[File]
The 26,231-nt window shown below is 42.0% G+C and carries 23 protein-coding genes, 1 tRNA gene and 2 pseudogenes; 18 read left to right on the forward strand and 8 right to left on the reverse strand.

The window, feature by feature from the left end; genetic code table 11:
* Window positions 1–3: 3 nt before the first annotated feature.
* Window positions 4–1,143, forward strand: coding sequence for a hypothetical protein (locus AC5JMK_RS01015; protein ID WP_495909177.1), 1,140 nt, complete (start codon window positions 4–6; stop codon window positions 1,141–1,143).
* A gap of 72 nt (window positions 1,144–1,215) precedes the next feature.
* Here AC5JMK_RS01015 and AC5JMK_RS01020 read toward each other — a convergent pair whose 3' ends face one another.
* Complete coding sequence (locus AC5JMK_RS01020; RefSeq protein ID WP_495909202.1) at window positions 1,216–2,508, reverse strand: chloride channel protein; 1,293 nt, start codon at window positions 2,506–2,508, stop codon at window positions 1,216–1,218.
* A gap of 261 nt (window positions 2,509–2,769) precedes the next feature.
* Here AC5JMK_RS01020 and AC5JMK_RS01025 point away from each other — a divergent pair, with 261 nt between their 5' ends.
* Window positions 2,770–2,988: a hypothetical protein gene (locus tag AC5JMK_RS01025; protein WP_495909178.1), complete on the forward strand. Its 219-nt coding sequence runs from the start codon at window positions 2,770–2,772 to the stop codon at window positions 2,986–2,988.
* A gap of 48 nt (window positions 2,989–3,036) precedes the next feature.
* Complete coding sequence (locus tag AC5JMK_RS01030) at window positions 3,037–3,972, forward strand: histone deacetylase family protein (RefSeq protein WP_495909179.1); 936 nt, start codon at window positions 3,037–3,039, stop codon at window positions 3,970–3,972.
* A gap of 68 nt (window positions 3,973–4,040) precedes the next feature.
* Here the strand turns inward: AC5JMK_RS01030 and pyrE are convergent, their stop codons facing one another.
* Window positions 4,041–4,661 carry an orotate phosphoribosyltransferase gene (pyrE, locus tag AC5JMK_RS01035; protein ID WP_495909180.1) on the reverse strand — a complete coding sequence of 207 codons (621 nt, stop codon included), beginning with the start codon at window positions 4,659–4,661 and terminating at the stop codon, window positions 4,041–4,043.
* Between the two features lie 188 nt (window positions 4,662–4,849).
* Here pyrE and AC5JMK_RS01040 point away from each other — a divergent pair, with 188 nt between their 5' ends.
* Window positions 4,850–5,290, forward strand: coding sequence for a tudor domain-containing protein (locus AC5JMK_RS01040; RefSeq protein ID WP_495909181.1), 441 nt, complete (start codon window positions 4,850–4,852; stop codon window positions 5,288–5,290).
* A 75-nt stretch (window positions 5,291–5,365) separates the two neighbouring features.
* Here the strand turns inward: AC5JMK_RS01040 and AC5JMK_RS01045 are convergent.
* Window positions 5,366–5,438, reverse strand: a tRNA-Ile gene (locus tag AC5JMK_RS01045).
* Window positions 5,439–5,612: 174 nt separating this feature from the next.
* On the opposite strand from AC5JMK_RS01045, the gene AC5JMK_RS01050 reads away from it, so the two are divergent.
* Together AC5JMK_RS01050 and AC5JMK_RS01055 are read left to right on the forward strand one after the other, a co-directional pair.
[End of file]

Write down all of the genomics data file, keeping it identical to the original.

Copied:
The 26,231-nt window shown below is 42.0% G+C and carries 23 protein-coding genes, 1 tRNA gene and 2 pseudogenes; 18 read left to right on the forward strand and 8 right to left on the reverse strand.

The window, feature by feature from the left end; genetic code table 11:
* Window positions 1–3: 3 nt before the first annotated feature.
* Window positions 4–1,143, forward strand: coding sequence for a hypothetical protein (locus AC5JMK_RS01015; protein ID WP_495909177.1), 1,140 nt, complete (start codon window positions 4–6; stop codon window positions 1,141–1,143).
* A gap of 72 nt (window positions 1,144–1,215) precedes the next feature.
* Here AC5JMK_RS01015 and AC5JMK_RS01020 read toward each other — a convergent pair whose 3' ends face one another.
* Complete coding sequence (locus AC5JMK_RS01020; RefSeq protein ID WP_495909202.1) at window positions 1,216–2,508, reverse strand: chloride channel protein; 1,293 nt, start codon at window positions 2,506–2,508, stop codon at window positions 1,216–1,218.
* A gap of 261 nt (window positions 2,509–2,769) precedes the next feature.
* Here AC5JMK_RS01020 and AC5JMK_RS01025 point away from each other — a divergent pair, with 261 nt between their 5' ends.
* Window positions 2,770–2,988: a hypothetical protein gene (locus tag AC5JMK_RS01025; protein WP_495909178.1), complete on the forward strand. Its 219-nt coding sequence runs from the start codon at window positions 2,770–2,772 to the stop codon at window positions 2,986–2,988.
* A gap of 48 nt (window positions 2,989–3,036) precedes the next feature.
* Complete coding sequence (locus tag AC5JMK_RS01030) at window positions 3,037–3,972, forward strand: histone deacetylase family protein (RefSeq protein WP_495909179.1); 936 nt, start codon at window positions 3,037–3,039, stop codon at window positions 3,970–3,972.
* A gap of 68 nt (window positions 3,973–4,040) precedes the next feature.
* Here the strand turns inward: AC5JMK_RS01030 and pyrE are convergent, their stop codons facing one another.
* Window positions 4,041–4,661 carry an orotate phosphoribosyltransferase gene (pyrE, locus tag AC5JMK_RS01035; protein ID WP_495909180.1) on the reverse strand — a complete coding sequence of 207 codons (621 nt, stop codon included), beginning with the start codon at window positions 4,659–4,661 and terminating at the stop codon, window positions 4,041–4,043.
* Between the two features lie 188 nt (window positions 4,662–4,849).
* Here pyrE and AC5JMK_RS01040 point away from each other — a divergent pair, with 188 nt between their 5' ends.
* Window positions 4,850–5,290, forward strand: coding sequence for a tudor domain-containing protein (locus AC5JMK_RS01040; RefSeq protein ID WP_495909181.1), 441 nt, complete (start codon window positions 4,850–4,852; stop codon window positions 5,288–5,290).
* A 75-nt stretch (window positions 5,291–5,365) separates the two neighbouring features.
* Here the strand turns inward: AC5JMK_RS01040 and AC5JMK_RS01045 are convergent.
* Window positions 5,366–5,438, reverse strand: a tRNA-Ile gene (locus tag AC5JMK_RS01045).
* Window positions 5,439–5,612: 174 nt separating this feature from the next.
* On the opposite strand from AC5JMK_RS01045, the gene AC5JMK_RS01050 reads away from it, so the two are divergent.
* Together AC5JMK_RS01050 and AC5JMK_RS01055 are read left to right on the forward strand one after the other, a co-directional pair.